Prosecutor's witness tells another point (10/4)
St. Petersburg Times
Oct. 4, 2005
By MEG LAUGHLIN
Link: Click here
A former math professor close to Sami Al-Arian says discussing the
PIJ is like "watching CNN or Fox."
TAMPA - A moment of unexpected high drama in the trial of Sami Al-
Arian left a government witness in tears and a federal prosecutor
Prosecutor Terry Furr hoped to nail down incriminating evidence
against Al-Arian and two other defendants Monday by questioning a
former University of Mississippi math professor who has known Al-
Arian for years.
But the prosecution's witness backfired, repeatedly challenging
Furr's understanding of how information spread among Palestinians
and what support of the group Palestinian Islamic Jihad among
Palestinians often meant.
The witness, Abdul Raouf Dabus, received government immunity to
testify about a 1994 phone conversation he had with Al-Arian. The
two men talked about how much Palestinian Islamic Jihad, Hamas and
the Palestine Liberation Organization were participating in, or
shunning, peace talks. Furr focused on the conversation as evidence
that Al-Arian was an insider in the terrorist group Palestinian
But Dabus repeatedly said the information in their conversation
was "public information" and that Palestinians needed the
charitable "benefits of the PIJ" and Hamas and the PLO, "because
that was all there was to help them" when Al-Arian and he talked in
In a quiet voice, he told Furr, "You don't understand."
Dabus likened the phone conversations between Palestinians about PIJ
and Hamas activities, violent or charitable, to "watching CNN or
"You get one part of the story from one place and you keep asking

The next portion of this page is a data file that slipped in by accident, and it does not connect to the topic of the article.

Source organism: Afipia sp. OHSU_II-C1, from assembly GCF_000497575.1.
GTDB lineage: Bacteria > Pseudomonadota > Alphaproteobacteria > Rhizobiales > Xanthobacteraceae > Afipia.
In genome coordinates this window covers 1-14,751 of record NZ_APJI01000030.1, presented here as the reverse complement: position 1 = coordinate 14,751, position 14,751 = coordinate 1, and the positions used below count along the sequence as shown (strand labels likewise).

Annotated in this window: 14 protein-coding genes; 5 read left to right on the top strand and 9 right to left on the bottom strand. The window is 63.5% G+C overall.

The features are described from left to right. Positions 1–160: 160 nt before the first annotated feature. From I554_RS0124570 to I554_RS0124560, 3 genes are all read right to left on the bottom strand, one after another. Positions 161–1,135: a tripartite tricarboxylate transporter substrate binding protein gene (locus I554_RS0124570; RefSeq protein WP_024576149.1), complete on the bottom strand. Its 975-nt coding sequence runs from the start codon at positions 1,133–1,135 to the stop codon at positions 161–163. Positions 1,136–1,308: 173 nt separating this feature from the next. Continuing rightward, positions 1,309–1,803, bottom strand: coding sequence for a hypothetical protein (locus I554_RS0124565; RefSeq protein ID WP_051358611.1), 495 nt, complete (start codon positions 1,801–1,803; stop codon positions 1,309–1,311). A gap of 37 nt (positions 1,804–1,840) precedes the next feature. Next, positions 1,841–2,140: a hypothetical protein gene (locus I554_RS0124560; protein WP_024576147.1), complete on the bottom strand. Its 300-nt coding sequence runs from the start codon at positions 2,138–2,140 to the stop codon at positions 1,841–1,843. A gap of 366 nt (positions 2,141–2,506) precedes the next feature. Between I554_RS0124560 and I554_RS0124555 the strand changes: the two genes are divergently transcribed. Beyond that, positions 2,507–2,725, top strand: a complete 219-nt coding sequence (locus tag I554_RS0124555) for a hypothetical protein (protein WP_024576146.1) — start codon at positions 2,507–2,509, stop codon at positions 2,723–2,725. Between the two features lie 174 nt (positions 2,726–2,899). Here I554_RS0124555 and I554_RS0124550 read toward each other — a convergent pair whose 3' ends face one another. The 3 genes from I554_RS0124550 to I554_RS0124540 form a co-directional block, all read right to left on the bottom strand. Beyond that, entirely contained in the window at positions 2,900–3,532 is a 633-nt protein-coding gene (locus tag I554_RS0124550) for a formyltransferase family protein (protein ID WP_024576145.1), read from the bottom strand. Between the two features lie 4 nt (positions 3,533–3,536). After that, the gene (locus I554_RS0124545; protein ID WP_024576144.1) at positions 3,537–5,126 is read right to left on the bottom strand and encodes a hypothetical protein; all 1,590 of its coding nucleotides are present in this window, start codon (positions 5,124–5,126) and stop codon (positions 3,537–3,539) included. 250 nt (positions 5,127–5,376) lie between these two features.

because you want to get the truth. The information keeps going back
and forth," he said.
Furr asked Dabus if he was a member of the PIJ. Dabus said he was
not but that he supported the PIJ's charitable work in Israel's
occupied territories. He likened the community work of the PIJ,
Hamas and the PLO in the mid '90s to groups in New Orleans now.
"They are refugees who need help," Dabus said. "It doesn't matter if
the help comes from Jews, Muslims or Christians. They need help and
every Palestinian has this support in his heart."
At one point Furr, who was getting increasingly annoyed with his own
witness, said to Dabus, "You said you thought you knew Mr. Al-Arian
pretty well. Well, do you know if he sent money to the families of
Dabus responded that the money he knew about, which came through Al-
Arian's co-defendant Sameeh Hammoudeh, "went for a bookstore and an
During cross-examination from a defense attorney, Dabus said he
feared Palestinians could no longer speak their minds in the United
States about the occupied territories. He worried aloud, "There is
no longer any security for the dog that barks in this country."
He said he asked himself what it meant if someone as prominent
as "Sami Al-Arian, who had been to the White House and who had the
support of so many people in Congress, could suddenly be put in
Bill Moffitt, Al-Arian's attorney, seizing the moment, asked Dabus
if the answer scared him. In response, the government witness, whom
the prosecution has put on at the end of its case, answered that it
did scare him and explained, as his voice cracked with emotion, "Our
kids, will they have a future here? I don't know."
The courtroom fell silent, as several jurors and onlookers stared at
him, then wiped their eyes.
Furr's last question on redirect: "Did Sami Al-Arian raise money to
send the PIJ?"
Dabus replied that the only money he knew about went to
charity, "for a good purpose."